WILMINGTON, N.C. — Prosecutors and defense attorneys squared off during closing arguments Tuesday at a hearing for Jeffrey MacDonald, who was convicted of killing his pregnant wife and two daughters at their Fort Bragg home in 1970 and is seeking a new trial.
U.S. District Judge James Fox asked that both legal teams get a transcript of the hearing, which began Sept. 17. After that, they have 60 days to submit a written response before Fox will decide whether MacDonald gets another chance in front of a jury.
MacDonald's attorneys delivered their closing arguments first Tuesday and said the jury that convicted their client in 1979 would have found him not guilty if they had heard two things – DNA evidence that wasn't available during the trial and witness testimony that MacDonald says proves his innocence.
Three unknown hairs are at the heart of the DNA evidence the defense wants considered. One hair was found underneath the fingernail of MacDonald's 2-year-old daughter, Kristen, and the second was found on her bedspread. The third hair, a pubic hair, was found under the body of MacDonald's 26-year-old wife, Colette.
The defense argued that Kristen MacDonald's hand wounds showed she tried to defend herself and that the hair under her fingernail must have come from her attacker. The hair on her bed and the hair found under her mother also could have been shed by the attackers, according to the defense.
Prosecutors disagreed with those theories and said experts found that the hair under Kristen MacDonald's fingernail was shed naturally, not forcibly removed, and did not have any blood on it even though the girl's hands were bloodied. It was first discovered in a vial of her fingernail scrapings months after the murders and could have been contaminated from repeated handling, they said.
Prosecutors also questioned whether the girl's wounds were defensive in nature, noting that her hand could have been stabbed as it laid on her chest during the attack.
The hair on Kristen MacDonald's bedspread could have come from anywhere, prosecutors argued, saying that black dog hair was also found on the bed even though the family did not own a dog.
The pubic hair under Colette MacDonald's body was also naturally shed, not forcibly removed, and was found a month after the murders, according to prosecutors, who noted that it could have come from anywhere.
Besides DNA evidence, the defense also honed in on witness testimony, particularly from the attorney of Helena Stoeckley, a known drug addict who claimed off and on that she was in the MacDonald home the night of the murders.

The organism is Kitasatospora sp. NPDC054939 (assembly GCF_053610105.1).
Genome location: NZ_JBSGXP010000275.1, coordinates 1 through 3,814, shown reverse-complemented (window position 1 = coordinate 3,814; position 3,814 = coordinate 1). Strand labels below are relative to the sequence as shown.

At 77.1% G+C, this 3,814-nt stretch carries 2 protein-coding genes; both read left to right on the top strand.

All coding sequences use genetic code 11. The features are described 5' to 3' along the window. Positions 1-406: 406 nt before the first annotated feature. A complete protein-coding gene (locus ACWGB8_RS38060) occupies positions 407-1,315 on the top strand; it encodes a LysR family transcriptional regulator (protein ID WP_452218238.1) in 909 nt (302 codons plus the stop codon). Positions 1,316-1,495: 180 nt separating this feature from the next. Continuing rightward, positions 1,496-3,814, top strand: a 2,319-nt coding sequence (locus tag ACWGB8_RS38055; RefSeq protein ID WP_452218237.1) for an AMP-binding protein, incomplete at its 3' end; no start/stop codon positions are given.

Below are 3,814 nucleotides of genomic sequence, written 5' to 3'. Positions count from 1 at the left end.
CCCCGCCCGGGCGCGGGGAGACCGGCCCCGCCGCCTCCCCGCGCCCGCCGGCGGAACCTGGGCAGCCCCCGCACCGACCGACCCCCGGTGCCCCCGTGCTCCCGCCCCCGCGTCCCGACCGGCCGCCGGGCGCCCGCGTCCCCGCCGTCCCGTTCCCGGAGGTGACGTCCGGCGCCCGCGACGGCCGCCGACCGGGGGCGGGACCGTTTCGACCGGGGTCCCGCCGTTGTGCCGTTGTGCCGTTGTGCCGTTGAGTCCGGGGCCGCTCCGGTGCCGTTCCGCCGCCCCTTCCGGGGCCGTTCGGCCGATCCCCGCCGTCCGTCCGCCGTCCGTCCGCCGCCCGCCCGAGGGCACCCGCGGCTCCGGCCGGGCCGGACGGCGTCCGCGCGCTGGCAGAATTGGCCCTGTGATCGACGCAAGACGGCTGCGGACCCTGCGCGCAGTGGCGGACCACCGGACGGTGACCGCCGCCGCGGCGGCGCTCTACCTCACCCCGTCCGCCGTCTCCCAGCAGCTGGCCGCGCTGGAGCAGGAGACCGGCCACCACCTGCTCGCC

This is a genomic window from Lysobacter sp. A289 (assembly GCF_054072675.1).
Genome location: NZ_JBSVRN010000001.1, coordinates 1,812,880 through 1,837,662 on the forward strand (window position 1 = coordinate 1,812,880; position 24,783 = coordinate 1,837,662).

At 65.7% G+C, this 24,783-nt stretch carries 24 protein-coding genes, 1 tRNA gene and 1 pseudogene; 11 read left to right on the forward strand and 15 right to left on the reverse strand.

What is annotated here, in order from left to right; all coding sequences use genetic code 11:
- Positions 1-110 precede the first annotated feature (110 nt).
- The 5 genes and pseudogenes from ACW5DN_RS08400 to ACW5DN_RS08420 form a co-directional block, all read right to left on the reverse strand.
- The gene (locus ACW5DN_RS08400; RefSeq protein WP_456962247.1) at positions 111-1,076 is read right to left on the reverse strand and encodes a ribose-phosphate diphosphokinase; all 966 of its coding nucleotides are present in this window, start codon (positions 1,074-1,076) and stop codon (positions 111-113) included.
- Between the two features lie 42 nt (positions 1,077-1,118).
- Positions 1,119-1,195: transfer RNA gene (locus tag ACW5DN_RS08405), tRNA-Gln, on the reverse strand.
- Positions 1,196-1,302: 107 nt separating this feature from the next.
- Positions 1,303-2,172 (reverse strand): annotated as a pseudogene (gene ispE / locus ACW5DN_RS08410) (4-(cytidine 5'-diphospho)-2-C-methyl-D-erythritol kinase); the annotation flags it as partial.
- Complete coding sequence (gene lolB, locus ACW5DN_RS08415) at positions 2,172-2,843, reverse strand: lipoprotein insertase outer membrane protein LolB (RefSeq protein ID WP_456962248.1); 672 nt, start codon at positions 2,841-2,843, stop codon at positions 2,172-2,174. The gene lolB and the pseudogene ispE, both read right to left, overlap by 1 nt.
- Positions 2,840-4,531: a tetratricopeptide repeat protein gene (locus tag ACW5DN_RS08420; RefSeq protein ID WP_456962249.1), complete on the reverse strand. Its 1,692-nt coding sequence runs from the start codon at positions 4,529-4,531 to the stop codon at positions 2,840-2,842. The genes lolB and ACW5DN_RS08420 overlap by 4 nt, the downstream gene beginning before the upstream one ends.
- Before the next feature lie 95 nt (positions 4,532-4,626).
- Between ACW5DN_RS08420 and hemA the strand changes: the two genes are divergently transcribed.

Raleigh defense attorney Jerry Leonard was appointed in 1979 to represent Stoeckley, who died in 1983. Leonard said she once asked him, "What would you do if I told you I was there (in the MacDonald home)?" Leonard said he assured her he would still represent her, whatever the truth was.
Stoeckley later confessed to being a witch in a cult and said a man in her cult had the idea to go to MacDonald's home, according to Leonard. The cult members wanted to confront MacDonald, she said, because they felt his drug treatment program discriminated against heroin users, which they were, Leonard testified.
When they arrived at the house, things got out of control, she said. Stoeckley said she did not take part in the murders, but mentioned that MacDonald's wife was pregnant and that her cult associated newborns with the devil, Leonard said.
Stoeckley's account to her attorney is similar to MacDonald's defense, that he awoke on the sofa in his home as his family was attacked by four hippies – three men and a woman, who was wearing a blond wig and floppy hat, chanting "acid is groovy, kill the pigs."
Defense attorney Gordon Widenhouse called Leonard's testimony "the holy grail" for his client's case and said Stoeckley's confessions were an "extraordinary development."
Prosecutors challenged the reliability of Leonard's memory after so much time had passed.
"Jeffrey MacDonald's never going to admit his guilt. His claims fail. We must end this case and make it final," prosecutor John Bruce said.
They say MacDonald brutally stabbed his family to death with two paring knives and an icepick and beat them with a piece of wood in their apartment at 544 Castle Drive on Feb. 17, 1970.
At the 1979 trial, the state was never able to pinpoint a motive as to why a Princeton-educated doctor without a violent past would snap, kill his family, stage the crime scene and then inflict wounds on himself, making it appear that someone else had committed the murders.
MacDonald – who was 26 at the time of the murders and is now 68, remarried and still in prison – has always maintained his innocence. His wife, Kathryn MacDonald, said Tuesday that he has been "in good spirits."
The case spawned a book and television miniseries, both titled “Fatal Vision,” and continues to generate interest.